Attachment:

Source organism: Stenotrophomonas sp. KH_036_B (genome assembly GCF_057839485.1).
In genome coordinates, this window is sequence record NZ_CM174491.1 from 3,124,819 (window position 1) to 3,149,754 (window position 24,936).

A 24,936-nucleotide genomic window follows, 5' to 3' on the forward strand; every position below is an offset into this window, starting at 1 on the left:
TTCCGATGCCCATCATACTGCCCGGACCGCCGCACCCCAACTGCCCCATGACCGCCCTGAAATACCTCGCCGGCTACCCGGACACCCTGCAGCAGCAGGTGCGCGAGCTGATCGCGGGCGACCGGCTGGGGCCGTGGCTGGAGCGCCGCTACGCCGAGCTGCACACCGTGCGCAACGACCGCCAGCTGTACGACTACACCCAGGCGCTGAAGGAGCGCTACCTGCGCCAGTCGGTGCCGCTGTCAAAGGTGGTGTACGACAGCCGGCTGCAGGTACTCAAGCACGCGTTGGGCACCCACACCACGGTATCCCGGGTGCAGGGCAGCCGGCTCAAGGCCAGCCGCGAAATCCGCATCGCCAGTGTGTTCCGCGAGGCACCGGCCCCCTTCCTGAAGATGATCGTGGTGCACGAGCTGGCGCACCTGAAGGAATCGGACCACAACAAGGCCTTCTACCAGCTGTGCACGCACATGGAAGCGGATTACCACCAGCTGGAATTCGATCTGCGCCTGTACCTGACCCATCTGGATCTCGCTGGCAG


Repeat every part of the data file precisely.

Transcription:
Source organism: Stenotrophomonas sp. KH_036_B (genome assembly GCF_057839485.1).
In genome coordinates, this window is sequence record NZ_CM174491.1 from 3,124,819 (window position 1) to 3,149,754 (window position 24,936).

A 24,936-nucleotide genomic window follows, 5' to 3' on the forward strand; every position below is an offset into this window, starting at 1 on the left:
TTCCGATGCCCATCATACTGCCCGGACCGCCGCACCCCAACTGCCCCATGACCGCCCTGAAATACCTCGCCGGCTACCCGGACACCCTGCAGCAGCAGGTGCGCGAGCTGATCGCGGGCGACCGGCTGGGGCCGTGGCTGGAGCGCCGCTACGCCGAGCTGCACACCGTGCGCAACGACCGCCAGCTGTACGACTACACCCAGGCGCTGAAGGAGCGCTACCTGCGCCAGTCGGTGCCGCTGTCAAAGGTGGTGTACGACAGCCGGCTGCAGGTACTCAAGCACGCGTTGGGCACCCACACCACGGTATCCCGGGTGCAGGGCAGCCGGCTCAAGGCCAGCCGCGAAATCCGCATCGCCAGTGTGTTCCGCGAGGCACCGGCCCCCTTCCTGAAGATGATCGTGGTGCACGAGCTGGCGCACCTGAAGGAATCGGACCACAACAAGGCCTTCTACCAGCTGTGCACGCACATGGAAGCGGATTACCACCAGCTGGAATTCGATCTGCGCCTGTACCTGACCCATCTGGATCTCGCTGGCAG